Alejandro Escovedo plays the Variety Playhouse Sunday, Oct. 21. Photo: Todd Wolfson
“Swans Are Dead” was the title of the career-capping 1998 live album from this artfully pounding post-punk outfit led by Michael Gira. And that’s the way it seemed until 2010’s “My Father Will Guide Me Up a Rope to the Sky,” which bound the band’s elegant thud to meditations on the spiritual. Gira followed it with the recently released “The Seer,” a double-disc set funded by the limited edition “We Rose From Your Bed With the Sun in Our Head.” These works constitute a remarkable return that, despite the mellowing effects of time, has proved just as polarizing as the rest of the band’s output. Swans will always be dark and foreboding, and you either love it or hate it.
9 p.m. Oct. 19. $22-$25. Terminal West, 887 W. Marietta St. N.W., Atlanta. 404-876-5566.
No amount of scandal can tarnish Kelly’s ability to fascinate the music-buying masses. It’s been awhile since he scored a major Top 40 hit, but he remains a popular concert draw and a regular presence in the R&B/hip-hop charts. His latest album, “Write Me Back,” has already scored two Top 20 R&B/hip-hop hits with “Share My Love” and “Feelin’ Single.”
8 p.m. Oct. 19. $59.15-$101.70. Fox Theatre, 660 Peachtree St. N.E., Atlanta. 404-881-2100.
The jazz vocalist and bassist caused a stir when she won the best new artist Grammy in February 2011, besting Justin Bieber, Drake, Mumford & Sons and Florence and the Machine. The win infuriated Bieber’s fans, who, for the most part, had never heard Spalding’s name, much less her elegant and decidedly grown-up music. Check out our interview with the musician. With Terri Lyne Carrington.
8 p.m. Oct. 19. $26-$77. Cobb Energy Performing Arts Centre, 2800 Cobb Galleria Parkway, Atlanta. 770-916-2800.
These new-wave locals will make you nostalgic for the days of skinny ties and wraparound sunglasses. Remember the power-pop-tastic “What’s He Got?, “ “She Sheila” or “What She Does to Me”? They were part of the soundtrack of summer in the Southeast in the first half of the ’80s. The guys called it quits in the early ’90s, but there’s been a renewed burst of activity lately. With Angie Aparo.
8 p.m. Oct. 20. $29-$39. The Buckhead Theatre, 3110 Roswell Road N.E., Atlanta. 404-843-2825.
This Australian multi-instrumentalist blends rock, folk, acoustic soul and a droning didgeridoo that invests his tunes with the flavor of his homeland. Much of his music has a percussive yet summery vibe that should appeal to fans devoted to Jack Johnson and Jason Mraz.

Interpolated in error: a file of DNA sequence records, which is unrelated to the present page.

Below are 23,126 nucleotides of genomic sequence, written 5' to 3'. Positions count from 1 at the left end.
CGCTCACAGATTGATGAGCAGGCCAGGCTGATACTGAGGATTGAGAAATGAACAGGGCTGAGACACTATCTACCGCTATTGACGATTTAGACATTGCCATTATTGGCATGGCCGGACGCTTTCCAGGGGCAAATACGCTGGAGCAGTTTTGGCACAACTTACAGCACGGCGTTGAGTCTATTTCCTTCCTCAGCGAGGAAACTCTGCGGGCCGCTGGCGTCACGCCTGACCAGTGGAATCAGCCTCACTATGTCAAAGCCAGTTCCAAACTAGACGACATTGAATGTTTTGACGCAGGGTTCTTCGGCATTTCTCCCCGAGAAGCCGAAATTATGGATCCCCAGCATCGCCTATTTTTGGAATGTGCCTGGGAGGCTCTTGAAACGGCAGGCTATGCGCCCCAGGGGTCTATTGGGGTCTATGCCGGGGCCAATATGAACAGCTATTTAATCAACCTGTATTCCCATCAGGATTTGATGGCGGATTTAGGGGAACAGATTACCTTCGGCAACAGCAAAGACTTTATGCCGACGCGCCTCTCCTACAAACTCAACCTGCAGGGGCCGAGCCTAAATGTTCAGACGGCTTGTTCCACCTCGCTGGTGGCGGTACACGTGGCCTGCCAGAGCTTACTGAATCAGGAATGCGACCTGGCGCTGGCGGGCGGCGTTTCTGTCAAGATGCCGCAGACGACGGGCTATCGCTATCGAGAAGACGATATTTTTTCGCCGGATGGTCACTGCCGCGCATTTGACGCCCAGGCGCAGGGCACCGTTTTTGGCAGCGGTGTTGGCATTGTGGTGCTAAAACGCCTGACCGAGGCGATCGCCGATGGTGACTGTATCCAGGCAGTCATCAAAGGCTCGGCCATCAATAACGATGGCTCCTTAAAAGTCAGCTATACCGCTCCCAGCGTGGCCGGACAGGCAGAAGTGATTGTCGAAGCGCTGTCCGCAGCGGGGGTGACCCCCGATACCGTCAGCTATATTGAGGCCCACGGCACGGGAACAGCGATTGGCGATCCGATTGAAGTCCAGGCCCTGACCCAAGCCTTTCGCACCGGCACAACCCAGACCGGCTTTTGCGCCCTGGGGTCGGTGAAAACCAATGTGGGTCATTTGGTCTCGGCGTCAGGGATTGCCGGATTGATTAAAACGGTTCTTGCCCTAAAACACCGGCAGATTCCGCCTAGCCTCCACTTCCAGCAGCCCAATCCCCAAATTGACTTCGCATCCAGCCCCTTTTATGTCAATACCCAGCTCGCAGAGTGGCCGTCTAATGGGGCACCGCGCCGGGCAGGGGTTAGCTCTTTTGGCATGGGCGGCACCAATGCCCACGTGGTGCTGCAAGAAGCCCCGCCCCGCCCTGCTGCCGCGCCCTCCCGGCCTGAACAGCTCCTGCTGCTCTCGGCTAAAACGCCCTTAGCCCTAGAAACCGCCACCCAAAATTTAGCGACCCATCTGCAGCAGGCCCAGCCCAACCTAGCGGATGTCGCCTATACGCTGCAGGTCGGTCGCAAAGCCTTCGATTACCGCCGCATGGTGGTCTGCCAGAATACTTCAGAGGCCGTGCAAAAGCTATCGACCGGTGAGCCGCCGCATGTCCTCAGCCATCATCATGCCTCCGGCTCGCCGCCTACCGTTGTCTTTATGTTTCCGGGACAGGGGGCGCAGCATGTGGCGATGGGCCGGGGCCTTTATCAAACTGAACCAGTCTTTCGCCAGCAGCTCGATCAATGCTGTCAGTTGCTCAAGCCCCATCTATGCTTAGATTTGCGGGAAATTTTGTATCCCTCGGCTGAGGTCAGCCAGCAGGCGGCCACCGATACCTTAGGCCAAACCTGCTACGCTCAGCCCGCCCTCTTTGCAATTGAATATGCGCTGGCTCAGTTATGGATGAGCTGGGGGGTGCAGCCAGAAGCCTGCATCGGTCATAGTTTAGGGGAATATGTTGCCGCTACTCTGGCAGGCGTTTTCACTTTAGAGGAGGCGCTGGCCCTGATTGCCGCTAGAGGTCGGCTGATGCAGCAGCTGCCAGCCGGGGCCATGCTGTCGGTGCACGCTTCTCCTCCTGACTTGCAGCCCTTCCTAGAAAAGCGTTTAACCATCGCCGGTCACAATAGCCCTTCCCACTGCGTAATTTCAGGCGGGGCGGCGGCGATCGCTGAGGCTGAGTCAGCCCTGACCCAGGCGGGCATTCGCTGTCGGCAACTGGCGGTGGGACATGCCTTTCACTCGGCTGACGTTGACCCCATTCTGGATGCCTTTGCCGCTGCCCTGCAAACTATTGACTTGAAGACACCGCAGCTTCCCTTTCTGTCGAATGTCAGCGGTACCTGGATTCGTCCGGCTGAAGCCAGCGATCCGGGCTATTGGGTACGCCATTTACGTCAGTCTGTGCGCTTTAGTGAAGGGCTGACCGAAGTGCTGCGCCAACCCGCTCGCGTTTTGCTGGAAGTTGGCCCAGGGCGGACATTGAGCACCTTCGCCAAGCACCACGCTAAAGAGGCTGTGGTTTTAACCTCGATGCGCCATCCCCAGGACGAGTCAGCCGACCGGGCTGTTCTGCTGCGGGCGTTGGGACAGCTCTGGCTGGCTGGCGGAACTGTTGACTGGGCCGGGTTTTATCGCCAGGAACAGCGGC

8 p.m. Oct. 21. $22; $19 in advance. Center Stage, 1374 W. Peachtree St. N.W., Atlanta. 404-885-1365.
Alejandro Escovedo and the Sensitive Boys
Escovedo has spent his career outside the mainstream, quietly creating a diverse and oft-covered catalog of songs. He was a punk rock pioneer (with San Francisco band the Nuns), then moved on to blending roots music with punk back in his home state of Texas (in Rank and File and the True Believers in the 1980s) before launching a solo career. In an interview a few years ago, he told me you could look at his trailblazing but not exactly lucrative career as a case of “being in the right place at the wrong time.” His latest album, “Big Station, “ is his third with former David Bowie/T. Rex producer Tony Visconti. Check out our interview with Escovedo.
8 p.m. Oct. 21. $22.50; $20 in advance. Variety Playhouse, 1099 Euclid Ave. N.E., Atlanta. 404-524-7354.
Marilyn Manson, Rob Zombie
A few years ago, the satirical newspaper the Onion did a piece on Marilyn Manson. It began: “Stung by flagging album sales and Eminem’s supplanting him as Middle America’s worst nightmare, shock rocker Marilyn Manson has embarked on a door-to-door tour of suburbia in a desperate, last-ditch effort to shock and offend average Americans.” In truth, he was always a little too cartoonish to be truly scary, but his fans haven’t completely deserted him. His latest album, this year’s “Born Villain,” debuted at No. 10 on the Billboard album chart. He’s joined by the ever-frightening Rob Zombie, who is better at making horror movies than music these days.
7 p.m. Oct. 25. $75 general admission pit; $25-$75 reserved; $25 lawn. Aaron’s Amphitheatre at Lakewood, 2002 Lakewood Ave. S.E., Atlanta. 404-443-5090.
Check out our round-up of upcoming fall concerts for more shows taking place this week and through November.
Shane Harrison, firstname.lastname@example.org